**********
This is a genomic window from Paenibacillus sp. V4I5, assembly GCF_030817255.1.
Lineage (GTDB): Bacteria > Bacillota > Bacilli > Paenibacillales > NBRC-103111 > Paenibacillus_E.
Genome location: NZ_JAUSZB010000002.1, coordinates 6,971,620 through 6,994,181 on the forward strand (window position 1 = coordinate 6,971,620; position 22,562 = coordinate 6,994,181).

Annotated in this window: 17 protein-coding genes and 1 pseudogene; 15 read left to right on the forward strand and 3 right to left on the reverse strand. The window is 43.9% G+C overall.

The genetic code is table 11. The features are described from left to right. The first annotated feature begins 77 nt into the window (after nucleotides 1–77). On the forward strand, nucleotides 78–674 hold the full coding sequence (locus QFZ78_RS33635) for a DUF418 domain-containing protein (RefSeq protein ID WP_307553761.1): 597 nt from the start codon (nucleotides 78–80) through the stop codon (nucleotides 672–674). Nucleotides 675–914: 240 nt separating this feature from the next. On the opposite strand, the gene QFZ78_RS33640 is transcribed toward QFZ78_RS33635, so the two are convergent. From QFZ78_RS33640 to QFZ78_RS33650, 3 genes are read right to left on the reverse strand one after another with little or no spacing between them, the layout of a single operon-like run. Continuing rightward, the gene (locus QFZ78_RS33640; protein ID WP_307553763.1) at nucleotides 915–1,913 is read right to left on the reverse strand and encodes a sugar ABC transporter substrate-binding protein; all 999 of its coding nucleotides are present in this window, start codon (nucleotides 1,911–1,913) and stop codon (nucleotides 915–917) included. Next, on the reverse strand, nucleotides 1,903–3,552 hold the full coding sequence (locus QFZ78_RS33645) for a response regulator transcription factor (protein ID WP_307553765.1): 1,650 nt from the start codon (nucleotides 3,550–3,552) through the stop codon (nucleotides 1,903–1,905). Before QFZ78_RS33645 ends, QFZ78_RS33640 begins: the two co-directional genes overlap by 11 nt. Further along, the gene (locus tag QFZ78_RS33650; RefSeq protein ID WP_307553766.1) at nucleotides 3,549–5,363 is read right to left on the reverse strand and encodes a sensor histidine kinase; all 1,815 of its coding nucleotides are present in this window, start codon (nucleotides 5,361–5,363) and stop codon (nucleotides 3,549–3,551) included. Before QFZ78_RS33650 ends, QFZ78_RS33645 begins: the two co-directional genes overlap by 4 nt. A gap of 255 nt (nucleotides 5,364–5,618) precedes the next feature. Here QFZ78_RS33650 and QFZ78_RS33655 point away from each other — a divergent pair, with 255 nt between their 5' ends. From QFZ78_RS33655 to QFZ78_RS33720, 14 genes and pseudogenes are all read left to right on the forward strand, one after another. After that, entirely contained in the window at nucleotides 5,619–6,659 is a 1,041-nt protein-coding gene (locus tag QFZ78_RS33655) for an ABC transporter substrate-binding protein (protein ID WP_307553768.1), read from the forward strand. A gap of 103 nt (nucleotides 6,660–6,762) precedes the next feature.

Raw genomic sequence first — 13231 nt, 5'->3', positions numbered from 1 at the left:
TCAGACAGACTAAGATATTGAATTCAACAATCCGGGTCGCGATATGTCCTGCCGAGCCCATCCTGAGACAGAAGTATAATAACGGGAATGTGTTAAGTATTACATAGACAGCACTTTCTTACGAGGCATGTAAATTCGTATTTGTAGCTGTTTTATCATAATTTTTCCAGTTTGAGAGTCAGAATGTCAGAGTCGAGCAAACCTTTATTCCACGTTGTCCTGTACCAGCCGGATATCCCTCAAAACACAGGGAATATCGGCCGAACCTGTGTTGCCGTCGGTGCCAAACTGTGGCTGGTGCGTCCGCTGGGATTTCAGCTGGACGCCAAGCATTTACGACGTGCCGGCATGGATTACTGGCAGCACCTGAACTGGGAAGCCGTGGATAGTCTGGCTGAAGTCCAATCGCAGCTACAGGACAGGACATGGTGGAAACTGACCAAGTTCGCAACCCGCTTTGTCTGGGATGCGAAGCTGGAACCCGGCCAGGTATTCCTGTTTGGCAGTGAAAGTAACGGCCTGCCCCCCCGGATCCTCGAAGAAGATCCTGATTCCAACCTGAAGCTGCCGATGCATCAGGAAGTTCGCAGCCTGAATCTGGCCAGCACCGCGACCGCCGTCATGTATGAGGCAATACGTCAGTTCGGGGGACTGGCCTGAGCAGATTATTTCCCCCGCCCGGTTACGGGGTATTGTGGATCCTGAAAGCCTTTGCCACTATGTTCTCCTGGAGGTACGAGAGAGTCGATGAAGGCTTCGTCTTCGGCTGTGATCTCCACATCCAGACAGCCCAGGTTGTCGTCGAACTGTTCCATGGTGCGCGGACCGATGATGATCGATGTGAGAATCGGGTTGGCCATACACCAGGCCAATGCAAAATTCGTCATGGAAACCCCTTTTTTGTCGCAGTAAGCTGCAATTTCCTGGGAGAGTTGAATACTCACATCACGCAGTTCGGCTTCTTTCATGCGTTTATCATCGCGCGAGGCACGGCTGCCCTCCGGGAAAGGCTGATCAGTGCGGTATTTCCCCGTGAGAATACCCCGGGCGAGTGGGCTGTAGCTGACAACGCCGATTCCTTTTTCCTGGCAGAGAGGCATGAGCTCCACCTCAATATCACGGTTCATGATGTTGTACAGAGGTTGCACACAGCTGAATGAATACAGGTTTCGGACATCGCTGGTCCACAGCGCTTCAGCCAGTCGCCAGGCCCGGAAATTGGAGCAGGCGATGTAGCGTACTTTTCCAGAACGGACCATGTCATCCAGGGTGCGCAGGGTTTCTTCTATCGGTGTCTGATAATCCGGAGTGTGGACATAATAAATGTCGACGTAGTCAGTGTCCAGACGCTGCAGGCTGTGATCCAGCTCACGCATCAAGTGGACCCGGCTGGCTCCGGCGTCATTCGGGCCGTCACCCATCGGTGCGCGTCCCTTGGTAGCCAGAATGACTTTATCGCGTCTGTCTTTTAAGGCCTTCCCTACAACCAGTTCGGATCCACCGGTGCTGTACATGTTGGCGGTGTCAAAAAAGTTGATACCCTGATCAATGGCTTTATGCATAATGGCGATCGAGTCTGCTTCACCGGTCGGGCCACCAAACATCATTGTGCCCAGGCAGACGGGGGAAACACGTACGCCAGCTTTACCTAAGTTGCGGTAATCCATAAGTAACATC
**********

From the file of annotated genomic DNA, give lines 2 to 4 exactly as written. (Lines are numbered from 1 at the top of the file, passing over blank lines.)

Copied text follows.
Lineage (GTDB): Bacteria > Bacillota > Bacilli > Paenibacillales > NBRC-103111 > Paenibacillus_E.
Genome location: NZ_JAUSZB010000002.1, coordinates 6,971,620 through 6,994,181 on the forward strand (window position 1 = coordinate 6,971,620; position 22,562 = coordinate 6,994,181).

Annotated in this window: 17 protein-coding genes and 1 pseudogene; 15 read left to right on the forward strand and 3 right to left on the reverse strand. The window is 43.9% G+C overall.